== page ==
When workers remodeled the kitchen of our town hall several years ago, they tossed out an old unfinished kitchen chair with one missing leg. I brought it home, thinking I might fix it. The chair sat untouched for so long that I finally decided to throw it away. But an auctioneer friend said that he’d buy the chair if I fixed the leg. Naturally, I couldn’t resist the offer.
It was not difficult to turn a new pine leg on my lathe. The challenge came when I tried to figure out how to age unfinished wood to match that of the chair. “Aging” new wood is the hardest finishing job there is, so instead of working with commercial stains, I tried an old trick.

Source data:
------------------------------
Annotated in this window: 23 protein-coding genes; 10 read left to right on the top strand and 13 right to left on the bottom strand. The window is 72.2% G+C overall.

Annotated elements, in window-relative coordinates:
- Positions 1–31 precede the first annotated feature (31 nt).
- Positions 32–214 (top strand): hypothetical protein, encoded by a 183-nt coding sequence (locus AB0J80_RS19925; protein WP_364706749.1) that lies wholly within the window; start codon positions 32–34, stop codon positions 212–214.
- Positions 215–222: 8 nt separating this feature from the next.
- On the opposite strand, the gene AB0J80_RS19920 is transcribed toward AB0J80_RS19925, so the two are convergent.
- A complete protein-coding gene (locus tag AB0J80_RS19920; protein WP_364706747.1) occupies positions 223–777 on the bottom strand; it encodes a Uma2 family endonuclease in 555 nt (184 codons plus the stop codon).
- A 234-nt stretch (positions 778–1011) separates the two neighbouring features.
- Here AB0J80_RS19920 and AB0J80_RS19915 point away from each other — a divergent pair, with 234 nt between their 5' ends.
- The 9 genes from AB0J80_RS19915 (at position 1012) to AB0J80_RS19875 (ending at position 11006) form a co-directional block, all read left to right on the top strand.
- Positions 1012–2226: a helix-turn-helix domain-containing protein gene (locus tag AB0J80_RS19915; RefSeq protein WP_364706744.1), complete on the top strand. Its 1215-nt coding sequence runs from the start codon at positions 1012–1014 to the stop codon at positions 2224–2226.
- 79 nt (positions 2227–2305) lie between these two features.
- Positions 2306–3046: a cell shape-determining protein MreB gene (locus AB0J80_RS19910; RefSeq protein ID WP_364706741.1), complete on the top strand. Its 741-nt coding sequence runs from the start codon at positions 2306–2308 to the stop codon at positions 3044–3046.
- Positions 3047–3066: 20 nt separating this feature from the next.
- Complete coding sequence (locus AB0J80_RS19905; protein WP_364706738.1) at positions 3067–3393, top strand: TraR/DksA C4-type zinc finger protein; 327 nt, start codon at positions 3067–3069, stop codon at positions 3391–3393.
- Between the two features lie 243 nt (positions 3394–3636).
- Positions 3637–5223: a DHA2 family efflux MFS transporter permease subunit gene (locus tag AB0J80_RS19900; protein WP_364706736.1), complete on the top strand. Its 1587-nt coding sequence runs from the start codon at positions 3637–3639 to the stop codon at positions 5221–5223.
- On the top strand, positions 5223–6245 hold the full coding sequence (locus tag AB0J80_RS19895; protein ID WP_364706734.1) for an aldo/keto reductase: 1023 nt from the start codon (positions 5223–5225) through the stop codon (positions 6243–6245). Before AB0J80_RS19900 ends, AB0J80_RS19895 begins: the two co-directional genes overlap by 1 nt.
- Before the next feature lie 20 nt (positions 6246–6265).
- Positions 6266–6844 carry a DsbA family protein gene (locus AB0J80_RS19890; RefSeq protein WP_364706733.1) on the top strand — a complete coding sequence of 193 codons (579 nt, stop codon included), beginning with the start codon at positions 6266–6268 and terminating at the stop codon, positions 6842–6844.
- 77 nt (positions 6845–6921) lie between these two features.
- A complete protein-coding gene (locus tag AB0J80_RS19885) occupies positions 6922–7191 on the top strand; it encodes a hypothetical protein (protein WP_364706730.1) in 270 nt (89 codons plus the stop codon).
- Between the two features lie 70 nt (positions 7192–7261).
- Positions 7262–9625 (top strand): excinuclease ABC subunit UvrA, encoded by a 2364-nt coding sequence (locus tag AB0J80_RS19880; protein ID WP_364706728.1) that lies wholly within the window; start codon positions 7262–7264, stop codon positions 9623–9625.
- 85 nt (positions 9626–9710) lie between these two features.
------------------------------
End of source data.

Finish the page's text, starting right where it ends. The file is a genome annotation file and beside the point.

Materials to Age Unfinished Wood
- Wood Ashes
- Paint Brush
Directions to Age Unfinished Wood
- Mix some wood ashes into a small can of water to make a stain—just enough ashes to give the water some thickness, but not enough to make a paste.
- Apply the stain to the the unfinished wood with a paint brush.
- After stain dries completely, add another coat in areas where the color was still too light.
- Where the stain is too dark, sand lightly.
- Repeat steps four and five until your wood has a uniform, aged look.
The new wood absorbed my homemade stain the way it would any other. In the end, you couldn’t tell the new leg from the old ones. This works on all types of furniture, and you might find this trick useful if you ever have to stain new wood to match aged, unfinished wood. And it’s not just for repairs — it also a great way to add vintage charm to new furniture.